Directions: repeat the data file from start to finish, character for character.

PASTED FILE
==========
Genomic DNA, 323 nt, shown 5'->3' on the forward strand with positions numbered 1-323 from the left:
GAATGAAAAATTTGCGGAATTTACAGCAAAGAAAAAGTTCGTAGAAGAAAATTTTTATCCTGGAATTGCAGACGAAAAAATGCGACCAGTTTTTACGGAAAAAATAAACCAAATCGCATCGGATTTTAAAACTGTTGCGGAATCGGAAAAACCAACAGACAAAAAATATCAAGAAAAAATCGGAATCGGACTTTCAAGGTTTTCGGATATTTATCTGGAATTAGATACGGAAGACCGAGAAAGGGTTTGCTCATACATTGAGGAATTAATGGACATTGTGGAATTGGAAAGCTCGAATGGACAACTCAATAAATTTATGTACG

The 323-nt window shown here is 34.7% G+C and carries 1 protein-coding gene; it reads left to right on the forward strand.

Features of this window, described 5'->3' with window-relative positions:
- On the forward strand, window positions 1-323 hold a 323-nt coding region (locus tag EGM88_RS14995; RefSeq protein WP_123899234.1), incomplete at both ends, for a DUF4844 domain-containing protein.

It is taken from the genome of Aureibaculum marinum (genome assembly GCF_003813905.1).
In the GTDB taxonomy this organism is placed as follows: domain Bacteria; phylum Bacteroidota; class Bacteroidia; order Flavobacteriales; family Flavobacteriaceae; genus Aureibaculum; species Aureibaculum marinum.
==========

Genomic DNA, 323 nt, shown 5'->3' on the forward strand with positions numbered 1-323 from the left:
GAATGAAAAATTTGCGGAATTTACAGCAAAGAAAAAGTTCGTAGAAGAAAATTTTTATCCTGGAATTGCAGACGAAAAAATGCGACCAGTTTTTACGGAAAAAATAAACCAAATCGCATCGGATTTTAAAACTGTTGCGGAATCGGAAAAACCAACAGACAAAAAATATCAAGAAAAAATCGGAATCGGACTTTCAAGGTTTTCGGATATTTATCTGGAATTAGATACGGAAGACCGAGAAAGGGTTTGCTCATACATTGAGGAATTAATGGACATTGTGGAATTGGAAAGCTCGAATGGACAACTCAATAAATTTATGTACG

The 323-nt window shown here is 34.7% G+C and carries 1 protein-coding gene; it reads left to right on the forward strand.

Features of this window, described 5'->3' with window-relative positions:
- On the forward strand, window positions 1-323 hold a 323-nt coding region (locus tag EGM88_RS14995; RefSeq protein WP_123899234.1), incomplete at both ends, for a DUF4844 domain-containing protein.

It is taken from the genome of Aureibaculum marinum (genome assembly GCF_003813905.1).
In the GTDB taxonomy this organism is placed as follows: domain Bacteria; phylum Bacteroidota; class Bacteroidia; order Flavobacteriales; family Flavobacteriaceae; genus Aureibaculum; species Aureibaculum marinum.